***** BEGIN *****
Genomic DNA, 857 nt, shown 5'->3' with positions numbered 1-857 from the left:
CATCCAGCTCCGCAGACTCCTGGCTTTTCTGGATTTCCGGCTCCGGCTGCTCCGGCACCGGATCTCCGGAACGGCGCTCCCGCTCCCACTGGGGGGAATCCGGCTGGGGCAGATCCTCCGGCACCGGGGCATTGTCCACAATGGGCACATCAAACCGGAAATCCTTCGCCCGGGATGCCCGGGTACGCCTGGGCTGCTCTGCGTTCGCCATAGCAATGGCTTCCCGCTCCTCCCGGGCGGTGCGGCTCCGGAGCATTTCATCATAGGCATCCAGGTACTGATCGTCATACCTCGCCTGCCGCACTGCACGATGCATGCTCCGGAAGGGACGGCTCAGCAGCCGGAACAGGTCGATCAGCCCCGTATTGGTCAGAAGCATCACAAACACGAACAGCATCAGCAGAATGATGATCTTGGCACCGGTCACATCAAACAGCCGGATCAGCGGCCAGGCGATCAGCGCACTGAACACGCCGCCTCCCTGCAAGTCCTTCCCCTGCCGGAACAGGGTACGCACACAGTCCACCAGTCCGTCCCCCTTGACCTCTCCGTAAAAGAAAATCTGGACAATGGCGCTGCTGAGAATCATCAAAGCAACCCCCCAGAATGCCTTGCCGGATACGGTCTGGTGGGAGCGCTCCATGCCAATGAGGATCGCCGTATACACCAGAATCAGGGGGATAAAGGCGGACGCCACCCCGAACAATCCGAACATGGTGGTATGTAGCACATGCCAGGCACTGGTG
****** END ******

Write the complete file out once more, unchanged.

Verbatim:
Genomic DNA, 857 nt, shown 5'->3' with positions numbered 1-857 from the left:
CATCCAGCTCCGCAGACTCCTGGCTTTTCTGGATTTCCGGCTCCGGCTGCTCCGGCACCGGATCTCCGGAACGGCGCTCCCGCTCCCACTGGGGGGAATCCGGCTGGGGCAGATCCTCCGGCACCGGGGCATTGTCCACAATGGGCACATCAAACCGGAAATCCTTCGCCCGGGATGCCCGGGTACGCCTGGGCTGCTCTGCGTTCGCCATAGCAATGGCTTCCCGCTCCTCCCGGGCGGTGCGGCTCCGGAGCATTTCATCATAGGCATCCAGGTACTGATCGTCATACCTCGCCTGCCGCACTGCACGATGCATGCTCCGGAAGGGACGGCTCAGCAGCCGGAACAGGTCGATCAGCCCCGTATTGGTCAGAAGCATCACAAACACGAACAGCATCAGCAGAATGATGATCTTGGCACCGGTCACATCAAACAGCCGGATCAGCGGCCAGGCGATCAGCGCACTGAACACGCCGCCTCCCTGCAAGTCCTTCCCCTGCCGGAACAGGGTACGCACACAGTCCACCAGTCCGTCCCCCTTGACCTCTCCGTAAAAGAAAATCTGGACAATGGCGCTGCTGAGAATCATCAAAGCAACCCCCCAGAATGCCTTGCCGGATACGGTCTGGTGGGAGCGCTCCATGCCAATGAGGATCGCCGTATACACCAGAATCAGGGGGATAAAGGCGGACGCCACCCCGAACAATCCGAACATGGTGGTATGTAGCACATGCCAGGCACTGGTG